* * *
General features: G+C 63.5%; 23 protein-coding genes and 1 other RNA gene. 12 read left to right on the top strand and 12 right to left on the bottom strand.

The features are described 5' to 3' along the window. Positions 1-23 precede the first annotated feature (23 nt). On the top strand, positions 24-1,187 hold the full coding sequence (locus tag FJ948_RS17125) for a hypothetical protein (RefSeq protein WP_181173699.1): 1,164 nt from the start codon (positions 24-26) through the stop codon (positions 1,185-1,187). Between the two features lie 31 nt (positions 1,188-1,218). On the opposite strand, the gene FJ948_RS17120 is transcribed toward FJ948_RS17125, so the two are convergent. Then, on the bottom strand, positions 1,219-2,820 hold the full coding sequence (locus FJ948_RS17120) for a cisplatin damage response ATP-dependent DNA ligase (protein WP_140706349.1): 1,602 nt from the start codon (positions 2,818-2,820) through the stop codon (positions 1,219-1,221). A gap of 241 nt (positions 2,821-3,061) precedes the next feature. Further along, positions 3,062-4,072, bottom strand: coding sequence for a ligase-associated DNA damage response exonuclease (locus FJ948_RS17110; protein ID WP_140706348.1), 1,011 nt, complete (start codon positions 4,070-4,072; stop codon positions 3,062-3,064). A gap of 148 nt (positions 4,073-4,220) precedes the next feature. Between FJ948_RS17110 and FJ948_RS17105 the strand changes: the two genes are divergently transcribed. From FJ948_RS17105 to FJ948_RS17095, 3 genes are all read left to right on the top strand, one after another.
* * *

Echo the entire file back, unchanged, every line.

General features: G+C 63.5%; 23 protein-coding genes and 1 other RNA gene. 12 read left to right on the top strand and 12 right to left on the bottom strand.

The features are described 5' to 3' along the window. Positions 1-23 precede the first annotated feature (23 nt). On the top strand, positions 24-1,187 hold the full coding sequence (locus tag FJ948_RS17125) for a hypothetical protein (RefSeq protein WP_181173699.1): 1,164 nt from the start codon (positions 24-26) through the stop codon (positions 1,185-1,187). Between the two features lie 31 nt (positions 1,188-1,218). On the opposite strand, the gene FJ948_RS17120 is transcribed toward FJ948_RS17125, so the two are convergent. Then, on the bottom strand, positions 1,219-2,820 hold the full coding sequence (locus FJ948_RS17120) for a cisplatin damage response ATP-dependent DNA ligase (protein WP_140706349.1): 1,602 nt from the start codon (positions 2,818-2,820) through the stop codon (positions 1,219-1,221). A gap of 241 nt (positions 2,821-3,061) precedes the next feature. Further along, positions 3,062-4,072, bottom strand: coding sequence for a ligase-associated DNA damage response exonuclease (locus FJ948_RS17110; protein ID WP_140706348.1), 1,011 nt, complete (start codon positions 4,070-4,072; stop codon positions 3,062-3,064). A gap of 148 nt (positions 4,073-4,220) precedes the next feature. Between FJ948_RS17110 and FJ948_RS17105 the strand changes: the two genes are divergently transcribed. From FJ948_RS17105 to FJ948_RS17095, 3 genes are all read left to right on the top strand, one after another.